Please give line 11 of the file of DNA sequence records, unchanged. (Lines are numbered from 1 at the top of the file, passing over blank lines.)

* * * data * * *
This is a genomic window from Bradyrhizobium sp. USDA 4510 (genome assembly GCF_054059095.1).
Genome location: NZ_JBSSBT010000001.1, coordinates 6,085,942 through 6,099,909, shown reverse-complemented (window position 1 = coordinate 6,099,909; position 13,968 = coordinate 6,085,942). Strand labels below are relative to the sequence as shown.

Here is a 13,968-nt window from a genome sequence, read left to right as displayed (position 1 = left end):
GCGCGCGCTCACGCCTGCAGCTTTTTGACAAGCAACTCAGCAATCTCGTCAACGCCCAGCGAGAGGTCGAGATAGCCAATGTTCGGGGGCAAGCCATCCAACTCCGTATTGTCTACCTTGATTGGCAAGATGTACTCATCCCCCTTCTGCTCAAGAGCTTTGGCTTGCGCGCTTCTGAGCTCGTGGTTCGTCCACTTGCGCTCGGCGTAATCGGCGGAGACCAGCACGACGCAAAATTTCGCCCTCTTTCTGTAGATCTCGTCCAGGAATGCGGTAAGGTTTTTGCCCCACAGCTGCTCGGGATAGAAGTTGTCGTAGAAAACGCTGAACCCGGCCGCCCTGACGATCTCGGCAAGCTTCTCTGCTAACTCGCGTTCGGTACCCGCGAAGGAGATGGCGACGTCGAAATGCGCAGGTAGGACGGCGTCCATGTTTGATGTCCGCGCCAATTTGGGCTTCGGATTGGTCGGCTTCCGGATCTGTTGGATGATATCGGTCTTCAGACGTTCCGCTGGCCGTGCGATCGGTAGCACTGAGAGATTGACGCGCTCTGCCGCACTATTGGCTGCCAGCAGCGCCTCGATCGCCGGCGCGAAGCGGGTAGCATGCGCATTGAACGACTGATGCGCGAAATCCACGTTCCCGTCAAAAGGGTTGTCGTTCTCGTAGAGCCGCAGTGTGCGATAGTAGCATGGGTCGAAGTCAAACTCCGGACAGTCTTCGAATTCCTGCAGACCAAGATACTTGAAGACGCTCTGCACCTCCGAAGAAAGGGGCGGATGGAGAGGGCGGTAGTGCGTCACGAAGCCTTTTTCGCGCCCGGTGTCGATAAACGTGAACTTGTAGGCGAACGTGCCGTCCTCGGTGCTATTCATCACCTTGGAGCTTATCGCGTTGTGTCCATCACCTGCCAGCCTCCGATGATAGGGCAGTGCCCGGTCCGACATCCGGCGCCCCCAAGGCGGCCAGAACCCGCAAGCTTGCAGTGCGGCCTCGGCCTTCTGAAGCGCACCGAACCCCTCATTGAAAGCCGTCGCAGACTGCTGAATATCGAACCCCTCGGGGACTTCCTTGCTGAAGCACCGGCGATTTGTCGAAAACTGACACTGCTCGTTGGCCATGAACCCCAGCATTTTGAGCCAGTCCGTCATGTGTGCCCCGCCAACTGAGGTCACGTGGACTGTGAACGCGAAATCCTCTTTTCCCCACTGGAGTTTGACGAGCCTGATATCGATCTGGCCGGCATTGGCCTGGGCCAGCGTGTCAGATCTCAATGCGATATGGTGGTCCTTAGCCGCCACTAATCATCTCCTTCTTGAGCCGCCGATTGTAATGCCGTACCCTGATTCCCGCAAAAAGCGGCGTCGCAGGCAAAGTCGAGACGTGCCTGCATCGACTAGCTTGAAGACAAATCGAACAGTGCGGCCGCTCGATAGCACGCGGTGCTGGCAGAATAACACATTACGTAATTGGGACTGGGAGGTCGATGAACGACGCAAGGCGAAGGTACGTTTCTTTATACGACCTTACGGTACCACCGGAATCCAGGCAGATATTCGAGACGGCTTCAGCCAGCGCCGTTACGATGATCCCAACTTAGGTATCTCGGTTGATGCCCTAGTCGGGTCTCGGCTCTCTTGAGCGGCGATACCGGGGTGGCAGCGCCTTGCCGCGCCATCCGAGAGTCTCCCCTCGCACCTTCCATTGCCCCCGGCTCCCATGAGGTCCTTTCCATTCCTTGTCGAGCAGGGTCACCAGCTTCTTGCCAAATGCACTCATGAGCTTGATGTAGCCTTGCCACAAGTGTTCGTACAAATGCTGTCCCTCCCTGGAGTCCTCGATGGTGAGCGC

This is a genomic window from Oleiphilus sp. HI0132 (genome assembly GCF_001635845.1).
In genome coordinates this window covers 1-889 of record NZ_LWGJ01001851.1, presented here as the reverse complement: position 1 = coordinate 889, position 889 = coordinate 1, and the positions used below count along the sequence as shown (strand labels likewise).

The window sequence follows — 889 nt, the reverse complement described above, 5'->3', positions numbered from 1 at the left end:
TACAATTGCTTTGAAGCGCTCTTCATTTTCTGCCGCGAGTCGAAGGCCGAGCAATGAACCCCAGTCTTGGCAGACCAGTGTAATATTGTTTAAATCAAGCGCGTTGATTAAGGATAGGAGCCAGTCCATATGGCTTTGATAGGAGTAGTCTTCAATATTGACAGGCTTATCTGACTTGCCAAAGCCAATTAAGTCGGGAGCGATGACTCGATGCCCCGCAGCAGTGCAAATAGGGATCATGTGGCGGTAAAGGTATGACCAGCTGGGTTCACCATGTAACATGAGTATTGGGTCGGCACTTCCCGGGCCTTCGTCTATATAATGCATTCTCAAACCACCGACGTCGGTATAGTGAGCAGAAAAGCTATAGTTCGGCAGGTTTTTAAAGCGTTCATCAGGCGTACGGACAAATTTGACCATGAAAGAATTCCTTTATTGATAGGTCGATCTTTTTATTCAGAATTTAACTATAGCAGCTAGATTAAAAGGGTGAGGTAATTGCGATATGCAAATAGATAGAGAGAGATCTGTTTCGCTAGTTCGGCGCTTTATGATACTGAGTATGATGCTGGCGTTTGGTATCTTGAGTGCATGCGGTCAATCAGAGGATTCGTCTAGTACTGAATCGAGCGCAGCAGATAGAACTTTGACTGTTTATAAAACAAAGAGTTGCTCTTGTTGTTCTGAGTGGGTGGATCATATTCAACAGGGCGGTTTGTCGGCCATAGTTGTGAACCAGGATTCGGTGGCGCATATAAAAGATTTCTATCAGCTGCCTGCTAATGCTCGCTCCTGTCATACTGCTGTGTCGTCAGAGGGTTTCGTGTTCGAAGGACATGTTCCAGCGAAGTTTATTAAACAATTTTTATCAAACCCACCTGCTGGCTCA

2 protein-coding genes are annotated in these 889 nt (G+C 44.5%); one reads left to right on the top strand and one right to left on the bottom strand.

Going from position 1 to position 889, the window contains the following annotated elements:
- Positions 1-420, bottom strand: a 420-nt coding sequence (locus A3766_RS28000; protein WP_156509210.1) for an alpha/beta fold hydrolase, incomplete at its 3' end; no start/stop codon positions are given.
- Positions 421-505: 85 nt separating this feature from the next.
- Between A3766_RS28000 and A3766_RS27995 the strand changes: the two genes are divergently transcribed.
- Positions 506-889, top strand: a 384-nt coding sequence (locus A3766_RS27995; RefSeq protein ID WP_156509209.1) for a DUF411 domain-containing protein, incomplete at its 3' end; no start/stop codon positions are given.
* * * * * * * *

- Positions 1-420, bottom strand: a 420-nt coding sequence (locus A3766_RS28000; protein WP_156509210.1) for an alpha/beta fold hydrolase, incomplete at its 3' end; no start/stop codon positions are given.